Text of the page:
At the peak of stock market in the spring of 2000, the value of all publicly traded U. S. stocks totaled an incredible $16 trillion. At that time, the gross domestic product was about $10 trillion, so stock values were 160 percent of GDP. Never before had the value of stocks exceeded the GDP. At two previous peaks, in 1929 and 1987, stock valuation reached about 80 percent of GDP, and you know how the market dropped from those lofty levels.

Stock gains were changing our society. Companies used their stock value to acquire other companies; corporate officers got rich from their stock options; board of directors were elated with their companies’ progress, auditors were pressured to make the books look as attractive as possible to increase stock values, and workers enjoyed reading their quarterly 401(k) retirement valuation. Federal and state governments were also pleased with the increased revenues they gained from the enormous increase in receipts from capital gains taxes.

Looking back, we should have known it was too good to be true. Employees were quitting their boring daytime occupations to join the burgeoning ecstatic ranks of “day traders” making an easy living by trading stocks. Amazon chairman Jeff Bezos’ mug was on the cover of TIME magazine as man of the year and brick-and-mortar bookstores worried they would be put out of business. The owners of the NASDAQ stock exchange were planning to sell shares in their most profitable enterprise to the public as their index passed 5,000. James Glassman pulled in the royalties from his book, which suggested the Dow Jones Industrial Average could reach a level of 36,000. Right at the market peak, the stock of Cisco corporation was valued higher than long-time-first-place General Electric’s $500 billion market value, and a California newspaper chirped that Cisco could become the first $1 trillion company in history. (Cisco has since dropped to the fifteenth position.)

Japan’s bubble in the previous decade looked just as rosy. In 1989, the value of all stocks traded in Japan exceeded the value of all US traded stocks as the Nikkei average approached 40,000. Also, the value of real estate in Tokyo was being measured in inches rather than hectares. Their bubble broke and they have been in a downspin for the past twelve years as the Nikkei has deflated to under 10,000. (The percentage drop in the NASDAQ index over a 2.5-year period almost exactly mirrors the Nikkei drop over a twelve year period.)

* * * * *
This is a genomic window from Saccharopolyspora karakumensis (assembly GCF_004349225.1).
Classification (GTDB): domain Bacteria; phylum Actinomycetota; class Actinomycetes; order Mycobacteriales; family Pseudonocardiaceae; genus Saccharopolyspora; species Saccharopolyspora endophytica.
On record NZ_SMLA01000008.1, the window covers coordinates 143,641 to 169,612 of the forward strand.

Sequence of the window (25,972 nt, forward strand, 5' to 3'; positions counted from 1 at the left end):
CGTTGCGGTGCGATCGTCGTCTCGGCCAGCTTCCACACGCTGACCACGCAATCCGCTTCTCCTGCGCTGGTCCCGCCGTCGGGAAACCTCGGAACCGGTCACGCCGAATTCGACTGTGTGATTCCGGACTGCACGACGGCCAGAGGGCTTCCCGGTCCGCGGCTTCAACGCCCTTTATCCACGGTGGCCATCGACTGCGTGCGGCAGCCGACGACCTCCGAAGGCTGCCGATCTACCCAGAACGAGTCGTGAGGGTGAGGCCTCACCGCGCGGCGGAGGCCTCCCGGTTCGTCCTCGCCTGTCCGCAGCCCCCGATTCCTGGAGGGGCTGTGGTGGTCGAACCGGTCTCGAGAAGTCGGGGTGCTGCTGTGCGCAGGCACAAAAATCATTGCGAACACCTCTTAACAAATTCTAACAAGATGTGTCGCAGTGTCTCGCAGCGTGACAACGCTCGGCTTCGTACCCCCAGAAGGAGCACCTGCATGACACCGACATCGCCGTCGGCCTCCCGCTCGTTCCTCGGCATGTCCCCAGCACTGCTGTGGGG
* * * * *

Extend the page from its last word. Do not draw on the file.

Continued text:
Now that US stock values have dropped from $16 trillion to $10 trillion, everyone is looking for scapegoats. Instead of the old-fashioned “caveat emptor” (let the buyer beware), we have congressmen ringing their hands and running in circles to find remedies so “this won’t happen again.” Let’s see, who can we blame today: aggressive accounting firms; corporate leaders who failed math in elementary school but got an MBA anyway; the lax Securities and Exchange Commission that looked the other way; investment banking companies that rewarded their best corporate clients with favorable ratings and scarce IPO stocks?

While all of these bear some guilt, we suggest that Congress fess up to having helped create the bubble through an unfair and imbalanced tax system. Capital gains are taxed at 20 percent while dividends are taxed as high as 60 percent (first corporate income is taxed at thirty percent, and then, when some of the remaining income is distributed to shareholders as dividends, it is taxed as high as 40 percent).

No wonder the average dividend yield on the Dow Jones Industrial stocks has plummeted from 6 percent in 1982 to only 2 percent now. Why would anyone in their right mind want to receive dividends when they can earn capital gains, which are taxed at half the level? Corporations respond to this perceived difference by using earnings to repurchase their own stock in order to increase stock price, rather than pay dividends unwanted by stockholders, officers, directors, etc., because of the adverse tax consequences.

Similarly, interest paid on checking and banking accounts, on money market mutual funds, on bonds, and on mortgages is taxed at “ordinary” tax rates that can be as high as 40 percent. Is it any wonder that over the past few years the national savings rate has dropped to zero? Not only have interest rates dropped to 2 percent, but also the federal government takes up to 40 percent of that paltry yield.

Congress contributed greatly to the stock market bubble through the distorted incentives created by the tax code. Earlier this month, Rep. Chris Cox (R-Calif.) introduced a bill that would do away with the double taxation of dividends. Elimination of the double taxation of dividends and a generous tax credit for dividends and interest would go a long way toward restoring the good name of capitalism. That would also assist the millions of modest-income families and individuals who never had enough capital to get into the stock market to benefit from the favorable capital gains tax rates.